If your dog has fleas, he could have tapeworms too.
Dipylidium caninum, the most common tapeworm species in dogs, is transmitted by fleas. Fact is dogs can't get tapeworms directly from other dogs, or even cats. These parasites infect your pet through an intermediate host, like a flea.
Flea larvae eat D. caninum eggs eliminated by an infected pet. As the flea matures, so does the tapeworm. By the time the flea is an adult, the tapeworm larvae is at the stage where it can infect a dog. When a dog nips at a biting flea and accidentally swallows it, he swallows the infectious tapeworm larvae as well.
Inside the dog, the adult tapeworm hooks onto the dog's intestinal wall. Once attached, the tapeworm begins to grow a long tail of segments, each segment with its own digestive tract and reproductive system. The tapeworm continues to grow as it absorbs nutrients passing through the dog's intestines. As a segment reaches the tail end of the tapeworm body, it drops off, full of eggs. These eggs are passed through the dog into the world, where they are eaten by flea larvae and the cycle begins all over again.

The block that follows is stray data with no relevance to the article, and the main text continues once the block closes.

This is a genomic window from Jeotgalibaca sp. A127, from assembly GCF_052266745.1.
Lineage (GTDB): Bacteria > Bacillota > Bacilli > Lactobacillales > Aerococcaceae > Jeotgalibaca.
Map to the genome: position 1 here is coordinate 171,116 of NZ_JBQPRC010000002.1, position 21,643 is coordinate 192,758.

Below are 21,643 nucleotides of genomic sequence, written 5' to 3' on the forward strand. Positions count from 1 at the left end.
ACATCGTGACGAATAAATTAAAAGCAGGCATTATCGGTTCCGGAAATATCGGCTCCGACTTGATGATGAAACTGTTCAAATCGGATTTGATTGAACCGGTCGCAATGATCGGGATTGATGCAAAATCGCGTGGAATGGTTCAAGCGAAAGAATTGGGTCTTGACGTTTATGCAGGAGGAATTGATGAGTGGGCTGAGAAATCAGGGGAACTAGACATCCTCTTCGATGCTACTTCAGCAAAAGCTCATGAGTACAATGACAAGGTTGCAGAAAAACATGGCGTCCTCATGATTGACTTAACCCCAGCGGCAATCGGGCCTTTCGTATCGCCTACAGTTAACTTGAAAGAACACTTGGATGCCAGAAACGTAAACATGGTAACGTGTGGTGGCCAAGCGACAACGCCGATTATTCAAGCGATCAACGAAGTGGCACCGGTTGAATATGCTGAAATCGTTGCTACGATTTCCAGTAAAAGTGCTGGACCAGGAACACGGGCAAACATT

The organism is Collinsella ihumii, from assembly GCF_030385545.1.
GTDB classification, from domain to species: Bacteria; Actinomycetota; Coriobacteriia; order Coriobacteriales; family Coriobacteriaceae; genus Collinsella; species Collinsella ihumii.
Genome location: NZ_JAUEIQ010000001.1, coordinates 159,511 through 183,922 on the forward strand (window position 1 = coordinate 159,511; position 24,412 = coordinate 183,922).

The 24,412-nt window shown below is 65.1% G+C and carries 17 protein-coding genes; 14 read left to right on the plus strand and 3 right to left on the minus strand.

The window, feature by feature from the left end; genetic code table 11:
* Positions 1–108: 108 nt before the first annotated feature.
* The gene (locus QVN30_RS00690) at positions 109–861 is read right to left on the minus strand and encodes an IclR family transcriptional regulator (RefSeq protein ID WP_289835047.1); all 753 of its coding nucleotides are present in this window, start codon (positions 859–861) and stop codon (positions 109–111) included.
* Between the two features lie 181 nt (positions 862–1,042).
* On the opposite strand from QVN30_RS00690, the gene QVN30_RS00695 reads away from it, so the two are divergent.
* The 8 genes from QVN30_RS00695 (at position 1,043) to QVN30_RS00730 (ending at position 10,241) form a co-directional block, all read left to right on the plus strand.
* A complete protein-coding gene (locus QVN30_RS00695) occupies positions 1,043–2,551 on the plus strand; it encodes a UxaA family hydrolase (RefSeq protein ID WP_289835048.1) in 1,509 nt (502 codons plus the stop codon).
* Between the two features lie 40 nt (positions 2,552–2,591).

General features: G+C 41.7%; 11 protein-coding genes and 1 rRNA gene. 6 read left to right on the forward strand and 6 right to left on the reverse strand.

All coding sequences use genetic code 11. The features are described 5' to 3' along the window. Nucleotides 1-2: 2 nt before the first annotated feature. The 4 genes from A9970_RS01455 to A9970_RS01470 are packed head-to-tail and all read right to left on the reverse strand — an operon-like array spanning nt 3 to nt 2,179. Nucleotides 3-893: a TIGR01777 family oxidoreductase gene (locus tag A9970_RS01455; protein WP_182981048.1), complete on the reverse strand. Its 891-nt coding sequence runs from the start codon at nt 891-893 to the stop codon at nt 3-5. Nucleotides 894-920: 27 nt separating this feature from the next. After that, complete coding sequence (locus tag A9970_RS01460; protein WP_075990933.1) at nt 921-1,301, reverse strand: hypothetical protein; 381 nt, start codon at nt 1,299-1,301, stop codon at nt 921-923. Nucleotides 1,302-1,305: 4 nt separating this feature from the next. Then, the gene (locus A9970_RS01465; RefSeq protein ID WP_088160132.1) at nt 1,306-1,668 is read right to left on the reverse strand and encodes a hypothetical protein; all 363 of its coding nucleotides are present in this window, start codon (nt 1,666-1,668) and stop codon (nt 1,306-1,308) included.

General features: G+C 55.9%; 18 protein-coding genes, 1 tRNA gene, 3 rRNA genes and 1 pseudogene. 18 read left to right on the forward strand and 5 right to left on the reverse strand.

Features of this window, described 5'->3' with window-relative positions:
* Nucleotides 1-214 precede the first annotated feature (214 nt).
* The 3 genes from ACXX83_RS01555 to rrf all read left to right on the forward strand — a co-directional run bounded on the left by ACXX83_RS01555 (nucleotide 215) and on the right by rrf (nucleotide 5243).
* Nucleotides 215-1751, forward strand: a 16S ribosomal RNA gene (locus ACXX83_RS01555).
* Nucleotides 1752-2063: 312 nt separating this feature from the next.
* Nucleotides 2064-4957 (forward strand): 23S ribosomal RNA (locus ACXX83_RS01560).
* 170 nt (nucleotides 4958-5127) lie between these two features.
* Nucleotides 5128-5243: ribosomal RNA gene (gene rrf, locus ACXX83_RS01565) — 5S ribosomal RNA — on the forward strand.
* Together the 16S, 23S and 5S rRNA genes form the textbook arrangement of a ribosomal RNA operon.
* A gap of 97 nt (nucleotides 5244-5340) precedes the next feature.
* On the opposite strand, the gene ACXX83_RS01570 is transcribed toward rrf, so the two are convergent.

If you see little, flat white "grains" in your dog's droppings, that's a good sign your dog has tapeworms. WormXPlus easily and effectively controls tapeworms in dogs. The active ingredient in WormXPlus is praziquantel, the veterinarians' choice for tapeworm control. It's safe for dogs and puppies over 4 weeks old.
Remember, to effectively control tapeworms you need to control fleas as well. Make sure you use effective products like Bio Spot® Defense Spot On® to control fleas both on your pet and where they live for complete flea and tapeworm control.